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by Abigail Van Buren

DEAR ABBY: I have been dating "Jim," a single father of an 18-year-old son and a 13-year-old daughter, "Jenna." The girl is very close to her parents to the point that she sleeps with them. On nights she's with Jim, she shares a bed with him. Jim and his ex have been divorced since Jenna was 2. She shared their bed while they were married.

I no longer bring up the subject. I guess you could say Jim and I have agreed to disagree. However, I don't think a 13-year-old girl should be sharing a bed with her father. To put it bluntly, it gives me the creeps.

Jenna also shares her father's master bedroom and closet with him as if she were his wife. Please understand, this girl has a lavish bathroom of her own connected to a princess-style bedroom that contains everything a girl could ever wish for. Space is not the problem. When she visits, she never sets foot in her own room or bathroom.

I haven't said anything to Jenna because I don't want to upset her, but I think it's inappropriate for Jim to continue allowing her to sleep with him. Should I let it go? I have voiced my opinion before, and it has caused several heated arguments. What are your thoughts on this? -- SLEEPING WITH ONE EYE OPEN IN OKLAHOMA

DEAR SLEEPING: Although it is common for some parents to share their bed with infants or toddlers, it is far less so for a father and his teenage daughter. Jenna is no longer a child, and frankly, to continue this practice is inappropriate and potentially stimulating for both of them.

Clip this column and share it with Jim. Perhaps it will help him to rethink his stance on this.

DEAR ABBY: I consider myself a relatively "normal" female. Although I'm a little reserved, I can usually open up to new people. But I have one problem I'm afraid will cripple my chances in dating -- talking on the phone. My mind goes completely blank, and those terrible, awkward silences slowly stretch ...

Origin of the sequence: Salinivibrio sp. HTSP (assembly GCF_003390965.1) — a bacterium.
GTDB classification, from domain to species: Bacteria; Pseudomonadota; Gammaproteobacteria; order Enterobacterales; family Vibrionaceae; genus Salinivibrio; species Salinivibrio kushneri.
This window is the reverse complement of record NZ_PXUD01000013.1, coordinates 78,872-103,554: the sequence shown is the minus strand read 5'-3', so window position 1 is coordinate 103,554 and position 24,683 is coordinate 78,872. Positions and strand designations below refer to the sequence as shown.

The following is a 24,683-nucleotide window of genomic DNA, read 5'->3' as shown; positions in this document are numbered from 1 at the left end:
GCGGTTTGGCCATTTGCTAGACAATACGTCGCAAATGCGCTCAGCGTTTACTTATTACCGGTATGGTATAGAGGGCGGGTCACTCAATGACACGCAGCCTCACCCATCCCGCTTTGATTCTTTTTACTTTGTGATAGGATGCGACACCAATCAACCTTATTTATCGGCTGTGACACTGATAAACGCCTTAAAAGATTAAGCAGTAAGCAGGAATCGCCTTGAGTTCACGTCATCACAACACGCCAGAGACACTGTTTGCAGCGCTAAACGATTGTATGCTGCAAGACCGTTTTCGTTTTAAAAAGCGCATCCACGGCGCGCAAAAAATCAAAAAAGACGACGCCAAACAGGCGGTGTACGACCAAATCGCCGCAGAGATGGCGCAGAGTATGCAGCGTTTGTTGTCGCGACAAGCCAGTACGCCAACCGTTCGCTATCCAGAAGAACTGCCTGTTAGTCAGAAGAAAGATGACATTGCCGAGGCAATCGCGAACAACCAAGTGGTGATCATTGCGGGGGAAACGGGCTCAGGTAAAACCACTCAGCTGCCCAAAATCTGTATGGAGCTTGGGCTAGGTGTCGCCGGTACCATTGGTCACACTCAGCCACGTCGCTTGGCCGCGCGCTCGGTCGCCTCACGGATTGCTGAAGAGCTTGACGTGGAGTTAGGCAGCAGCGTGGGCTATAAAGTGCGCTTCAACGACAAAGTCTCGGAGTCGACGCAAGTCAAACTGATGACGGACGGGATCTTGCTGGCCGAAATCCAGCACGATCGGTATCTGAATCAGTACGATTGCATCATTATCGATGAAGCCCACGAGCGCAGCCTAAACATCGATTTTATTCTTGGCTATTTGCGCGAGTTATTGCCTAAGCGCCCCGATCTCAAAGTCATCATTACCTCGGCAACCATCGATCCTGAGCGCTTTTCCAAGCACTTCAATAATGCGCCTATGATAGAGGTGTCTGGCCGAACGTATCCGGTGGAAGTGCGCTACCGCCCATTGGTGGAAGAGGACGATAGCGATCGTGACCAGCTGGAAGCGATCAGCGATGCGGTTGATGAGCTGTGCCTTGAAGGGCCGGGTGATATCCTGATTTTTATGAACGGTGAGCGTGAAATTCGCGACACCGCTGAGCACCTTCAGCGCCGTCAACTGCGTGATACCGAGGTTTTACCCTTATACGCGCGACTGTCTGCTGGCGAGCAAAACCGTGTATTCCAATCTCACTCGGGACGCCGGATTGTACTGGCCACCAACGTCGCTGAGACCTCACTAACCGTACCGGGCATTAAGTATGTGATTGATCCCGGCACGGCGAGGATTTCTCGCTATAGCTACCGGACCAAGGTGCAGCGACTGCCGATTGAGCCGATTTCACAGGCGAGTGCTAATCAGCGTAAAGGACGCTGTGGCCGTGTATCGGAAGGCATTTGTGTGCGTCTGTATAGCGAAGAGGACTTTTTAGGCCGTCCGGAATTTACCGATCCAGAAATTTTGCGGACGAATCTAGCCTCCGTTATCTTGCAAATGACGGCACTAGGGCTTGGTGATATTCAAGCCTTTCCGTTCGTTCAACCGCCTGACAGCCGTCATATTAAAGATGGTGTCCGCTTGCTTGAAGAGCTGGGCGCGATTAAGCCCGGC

In person, I can read expressions, and it's easier for me to communicate. But in this day and age we exchange phone numbers first, and then -- maybe -- date. However, before we even have a chance to sit face-to-face, I'm discounted.

Please help me. Is there any way I can be a better conversationalist on the phone so I don't wind up an old maid? -- PHONE-PHOBIC IN TOPEKA

DEAR PHONE-PHOBIC: Not everyone is comfortable making small talk on the phone. Instead of trying to fill up the "empty space" with prattle, why not be up front about it? When someone you have given your phone number to calls, talk for a few minutes, then say: "You know, I hate talking on the phone. Let's meet for a cup of coffee." That way you can put your best foot forward and show your attributes to greater advantage.

DEAR ABBY: How old do I have to be before I can begin telling my relatives exactly what I think of them? I am sick and tired of being polite to these low-lifes! I want to give them a piece of my mind before I leave this Earth. I am presently 67 years old. -- BITING TONGUE IN ZEPHYRHILLS, FLA.

DEAR BITING: I don't know how old your relatives are, but if they're older than you are, you had better hurry.

What teens need to know about sex, drugs, AIDS and getting along with peers and parents is in "What Every Teen Should Know." To order, send a business-sized, self-addressed envelope, plus check or money order for $6 (U.S. funds) to: Dear Abby -- Teen Booklet, P.O. Box 447, Mount Morris, IL 61054-0447. (Postage is included in the price.)

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